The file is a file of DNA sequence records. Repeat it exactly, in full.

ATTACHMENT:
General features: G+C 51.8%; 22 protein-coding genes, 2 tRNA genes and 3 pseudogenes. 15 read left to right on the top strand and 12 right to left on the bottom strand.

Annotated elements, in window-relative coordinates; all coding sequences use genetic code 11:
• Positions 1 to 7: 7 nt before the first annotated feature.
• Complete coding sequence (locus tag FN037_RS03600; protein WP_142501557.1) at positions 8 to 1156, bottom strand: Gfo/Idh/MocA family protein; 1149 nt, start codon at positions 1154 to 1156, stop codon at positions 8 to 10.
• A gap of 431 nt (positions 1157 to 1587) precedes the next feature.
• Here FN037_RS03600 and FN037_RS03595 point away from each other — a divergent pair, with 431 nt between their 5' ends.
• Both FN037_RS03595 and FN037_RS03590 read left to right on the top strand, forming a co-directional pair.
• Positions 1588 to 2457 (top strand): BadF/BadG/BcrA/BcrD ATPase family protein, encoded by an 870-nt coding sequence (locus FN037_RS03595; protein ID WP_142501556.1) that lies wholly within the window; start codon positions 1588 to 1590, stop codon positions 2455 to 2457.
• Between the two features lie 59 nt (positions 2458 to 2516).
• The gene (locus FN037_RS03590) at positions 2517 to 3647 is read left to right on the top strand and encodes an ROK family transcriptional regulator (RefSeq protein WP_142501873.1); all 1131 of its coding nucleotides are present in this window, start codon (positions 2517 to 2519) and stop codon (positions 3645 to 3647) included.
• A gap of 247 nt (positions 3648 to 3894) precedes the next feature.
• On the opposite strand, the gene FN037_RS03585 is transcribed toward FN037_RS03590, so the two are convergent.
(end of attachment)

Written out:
General features: G+C 51.8%; 22 protein-coding genes, 2 tRNA genes and 3 pseudogenes. 15 read left to right on the top strand and 12 right to left on the bottom strand.

Annotated elements, in window-relative coordinates; all coding sequences use genetic code 11:
• Positions 1 to 7: 7 nt before the first annotated feature.
• Complete coding sequence (locus tag FN037_RS03600; protein WP_142501557.1) at positions 8 to 1156, bottom strand: Gfo/Idh/MocA family protein; 1149 nt, start codon at positions 1154 to 1156, stop codon at positions 8 to 10.
• A gap of 431 nt (positions 1157 to 1587) precedes the next feature.
• Here FN037_RS03600 and FN037_RS03595 point away from each other — a divergent pair, with 431 nt between their 5' ends.
• Both FN037_RS03595 and FN037_RS03590 read left to right on the top strand, forming a co-directional pair.
• Positions 1588 to 2457 (top strand): BadF/BadG/BcrA/BcrD ATPase family protein, encoded by an 870-nt coding sequence (locus FN037_RS03595; protein ID WP_142501556.1) that lies wholly within the window; start codon positions 1588 to 1590, stop codon positions 2455 to 2457.
• Between the two features lie 59 nt (positions 2458 to 2516).
• The gene (locus FN037_RS03590) at positions 2517 to 3647 is read left to right on the top strand and encodes an ROK family transcriptional regulator (RefSeq protein WP_142501873.1); all 1131 of its coding nucleotides are present in this window, start codon (positions 2517 to 2519) and stop codon (positions 3645 to 3647) included.
• A gap of 247 nt (positions 3648 to 3894) precedes the next feature.
• On the opposite strand, the gene FN037_RS03585 is transcribed toward FN037_RS03590, so the two are convergent.